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Combinatorics, Linear Algebra and Number Theory (CLaN) Seminar

Department of Mathematics and Statistics

WEBS 11

September 9, Monday, 4:10 - 5:00 PM

David Watkins

Department of Mathematics and Statistics

Washington State University

Combinatorics, Linear Algebra and Number Theory (CLaN) Seminar

Department of Mathematics and Statistics

WEBS 11

September 9, Monday, 4:10 - 5:00 PM

David Watkins

Department of Mathematics and Statistics

Washington State University

Title: Solving
the Matrix Eigenvalue Problem: chasing bulges,
cores, or pole

Abstract: Sixty years ago John Francis invented the winning general-purpose procedure for computing eigenvalues of a matrix, the implicitly-shifted QR algorithm. Variants of this algorithm can also be applied to related problems, including the generalized eigenvalue problem $Ax = \lambda Bx$. One might think that after so many years, everything that can be said on this topic has already been said, but this turns out not to be the case. A recent burst of activity has resulted in interesting new variants of and insights into Francis's algorithm. It is normally implemented as a bulge-chasing algorithm, but recently we have shown that there are some advantages to implementing it by core chasing instead. Another new and interesting variant, which is most naturally applied to the generalized eigenvalue problem, is the pole-swapping algorithm of Camps, Meerbergen, and Vandebril. We will briefly describe, compare, and contrast the bulge-chasing, core-chasing, and pole-swapping approaches to solving the eigenvalue problem.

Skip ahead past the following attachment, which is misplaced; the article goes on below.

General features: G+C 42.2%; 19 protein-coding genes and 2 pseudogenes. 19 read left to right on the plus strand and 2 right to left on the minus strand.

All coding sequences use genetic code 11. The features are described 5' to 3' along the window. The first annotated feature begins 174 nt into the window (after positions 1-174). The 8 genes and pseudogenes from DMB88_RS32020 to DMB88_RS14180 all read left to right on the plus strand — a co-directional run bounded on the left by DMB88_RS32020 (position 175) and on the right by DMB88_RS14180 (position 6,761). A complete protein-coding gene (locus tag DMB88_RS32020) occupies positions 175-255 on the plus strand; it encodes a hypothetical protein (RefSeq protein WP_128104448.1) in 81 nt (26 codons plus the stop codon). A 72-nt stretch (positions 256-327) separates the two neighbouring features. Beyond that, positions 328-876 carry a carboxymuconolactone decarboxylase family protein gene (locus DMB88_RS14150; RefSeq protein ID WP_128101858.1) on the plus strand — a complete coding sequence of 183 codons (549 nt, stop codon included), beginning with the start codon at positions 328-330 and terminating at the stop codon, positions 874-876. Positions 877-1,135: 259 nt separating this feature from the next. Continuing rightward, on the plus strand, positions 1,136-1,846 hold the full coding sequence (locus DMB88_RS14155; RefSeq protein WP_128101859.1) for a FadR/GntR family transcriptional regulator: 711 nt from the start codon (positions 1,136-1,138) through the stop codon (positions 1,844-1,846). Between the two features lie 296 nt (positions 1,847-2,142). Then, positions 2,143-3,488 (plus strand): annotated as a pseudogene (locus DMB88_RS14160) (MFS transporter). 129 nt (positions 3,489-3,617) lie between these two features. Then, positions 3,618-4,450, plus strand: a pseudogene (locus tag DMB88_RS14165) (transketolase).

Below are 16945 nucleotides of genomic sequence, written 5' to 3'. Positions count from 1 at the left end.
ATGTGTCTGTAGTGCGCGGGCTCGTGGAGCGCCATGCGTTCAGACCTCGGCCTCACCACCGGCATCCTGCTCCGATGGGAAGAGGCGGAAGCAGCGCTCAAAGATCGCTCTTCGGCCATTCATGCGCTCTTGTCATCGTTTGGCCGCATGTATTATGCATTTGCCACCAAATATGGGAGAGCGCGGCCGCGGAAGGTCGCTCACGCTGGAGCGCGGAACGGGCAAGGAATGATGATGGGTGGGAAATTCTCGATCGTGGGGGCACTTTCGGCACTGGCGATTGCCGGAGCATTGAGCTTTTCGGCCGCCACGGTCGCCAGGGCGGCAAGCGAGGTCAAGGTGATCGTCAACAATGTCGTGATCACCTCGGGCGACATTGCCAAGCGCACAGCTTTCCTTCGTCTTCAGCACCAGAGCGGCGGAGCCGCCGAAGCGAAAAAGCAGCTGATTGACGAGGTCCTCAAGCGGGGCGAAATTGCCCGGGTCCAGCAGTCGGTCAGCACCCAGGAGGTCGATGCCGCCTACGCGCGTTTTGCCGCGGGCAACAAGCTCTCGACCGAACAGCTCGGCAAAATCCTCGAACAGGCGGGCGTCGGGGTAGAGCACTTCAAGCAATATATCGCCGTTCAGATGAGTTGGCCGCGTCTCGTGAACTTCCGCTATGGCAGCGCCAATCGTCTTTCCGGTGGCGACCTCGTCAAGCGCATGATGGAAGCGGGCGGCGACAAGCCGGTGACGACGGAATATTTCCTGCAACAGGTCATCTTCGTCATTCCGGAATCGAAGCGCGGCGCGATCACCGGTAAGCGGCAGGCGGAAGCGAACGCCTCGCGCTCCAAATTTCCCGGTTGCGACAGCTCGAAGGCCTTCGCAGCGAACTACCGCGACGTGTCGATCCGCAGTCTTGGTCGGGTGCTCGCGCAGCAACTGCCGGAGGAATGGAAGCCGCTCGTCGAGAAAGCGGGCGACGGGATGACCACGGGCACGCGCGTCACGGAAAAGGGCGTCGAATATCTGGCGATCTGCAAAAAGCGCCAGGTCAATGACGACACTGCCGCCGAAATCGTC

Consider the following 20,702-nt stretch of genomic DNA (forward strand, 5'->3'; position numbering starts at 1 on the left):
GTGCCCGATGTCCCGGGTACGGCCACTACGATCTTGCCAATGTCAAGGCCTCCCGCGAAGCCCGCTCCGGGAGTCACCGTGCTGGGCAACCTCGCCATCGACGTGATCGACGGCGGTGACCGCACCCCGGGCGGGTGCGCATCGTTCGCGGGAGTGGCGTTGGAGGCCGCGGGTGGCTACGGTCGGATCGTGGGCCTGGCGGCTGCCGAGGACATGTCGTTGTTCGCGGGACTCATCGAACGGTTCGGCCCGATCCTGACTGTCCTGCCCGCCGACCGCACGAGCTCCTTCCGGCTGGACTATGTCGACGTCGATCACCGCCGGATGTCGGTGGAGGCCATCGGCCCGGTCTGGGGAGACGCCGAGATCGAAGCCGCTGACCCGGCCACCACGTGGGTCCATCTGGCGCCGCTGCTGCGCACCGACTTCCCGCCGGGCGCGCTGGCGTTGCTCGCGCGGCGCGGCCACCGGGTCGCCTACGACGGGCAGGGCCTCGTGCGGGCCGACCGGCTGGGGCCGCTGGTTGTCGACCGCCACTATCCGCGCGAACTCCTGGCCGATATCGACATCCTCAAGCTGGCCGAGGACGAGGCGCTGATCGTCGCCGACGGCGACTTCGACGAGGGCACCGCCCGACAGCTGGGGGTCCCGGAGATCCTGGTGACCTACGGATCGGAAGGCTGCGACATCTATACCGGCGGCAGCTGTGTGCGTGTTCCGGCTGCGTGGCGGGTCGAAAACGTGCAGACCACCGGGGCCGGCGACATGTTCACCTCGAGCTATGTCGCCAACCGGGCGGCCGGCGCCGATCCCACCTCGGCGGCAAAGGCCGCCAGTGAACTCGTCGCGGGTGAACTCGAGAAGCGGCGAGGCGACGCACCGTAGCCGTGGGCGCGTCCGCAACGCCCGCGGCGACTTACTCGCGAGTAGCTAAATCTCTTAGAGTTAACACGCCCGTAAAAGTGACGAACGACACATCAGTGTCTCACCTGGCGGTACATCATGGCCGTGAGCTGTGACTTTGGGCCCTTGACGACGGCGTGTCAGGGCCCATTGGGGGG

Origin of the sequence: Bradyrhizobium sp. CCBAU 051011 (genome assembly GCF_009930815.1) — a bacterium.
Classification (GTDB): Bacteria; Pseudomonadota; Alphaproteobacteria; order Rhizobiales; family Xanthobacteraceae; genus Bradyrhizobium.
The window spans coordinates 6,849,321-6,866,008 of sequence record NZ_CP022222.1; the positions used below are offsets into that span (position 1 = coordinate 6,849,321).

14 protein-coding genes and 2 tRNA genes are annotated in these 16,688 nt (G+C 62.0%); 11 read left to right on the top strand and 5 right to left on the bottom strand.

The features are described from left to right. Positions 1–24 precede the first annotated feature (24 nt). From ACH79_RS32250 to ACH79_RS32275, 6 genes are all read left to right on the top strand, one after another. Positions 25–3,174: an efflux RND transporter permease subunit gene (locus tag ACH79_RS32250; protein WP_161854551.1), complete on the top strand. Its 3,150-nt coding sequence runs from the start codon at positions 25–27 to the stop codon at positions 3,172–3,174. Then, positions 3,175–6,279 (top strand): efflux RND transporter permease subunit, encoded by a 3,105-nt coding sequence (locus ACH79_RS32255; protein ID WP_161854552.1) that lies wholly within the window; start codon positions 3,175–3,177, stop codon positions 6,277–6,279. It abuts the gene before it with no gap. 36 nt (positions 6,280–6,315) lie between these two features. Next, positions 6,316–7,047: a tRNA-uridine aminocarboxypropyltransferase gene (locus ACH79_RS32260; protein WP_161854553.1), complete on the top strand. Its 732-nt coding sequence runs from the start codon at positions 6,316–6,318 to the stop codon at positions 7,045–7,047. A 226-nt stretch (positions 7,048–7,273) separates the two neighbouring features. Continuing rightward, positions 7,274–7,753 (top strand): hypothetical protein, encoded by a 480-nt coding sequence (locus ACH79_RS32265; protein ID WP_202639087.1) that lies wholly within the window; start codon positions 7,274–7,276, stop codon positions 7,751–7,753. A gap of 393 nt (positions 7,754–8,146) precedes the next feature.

Much of the material of this talk is from joint work with others, including Jared Aurentz, Daan Camps, Thomas Mach, Leonardo Robol, and Raf Vandebril.

Abstract: Sixty years ago John Francis invented the winning general-purpose procedure for computing eigenvalues of a matrix, the implicitly-shifted QR algorithm. Variants of this algorithm can also be applied to related problems, including the generalized eigenvalue problem $Ax = \lambda Bx$. One might think that after so many years, everything that can be said on this topic has already been said, but this turns out not to be the case. A recent burst of activity has resulted in interesting new variants of and insights into Francis's algorithm. It is normally implemented as a bulge-chasing algorithm, but recently we have shown that there are some advantages to implementing it by core chasing instead. Another new and interesting variant, which is most naturally applied to the generalized eigenvalue problem, is the pole-swapping algorithm of Camps, Meerbergen, and Vandebril. We will briefly describe, compare, and contrast the bulge-chasing, core-chasing, and pole-swapping approaches to solving the eigenvalue problem.

Much of the material of this talk is from joint work with others, including Jared Aurentz, Daan Camps, Thomas Mach, Leonardo Robol, and Raf Vandebril.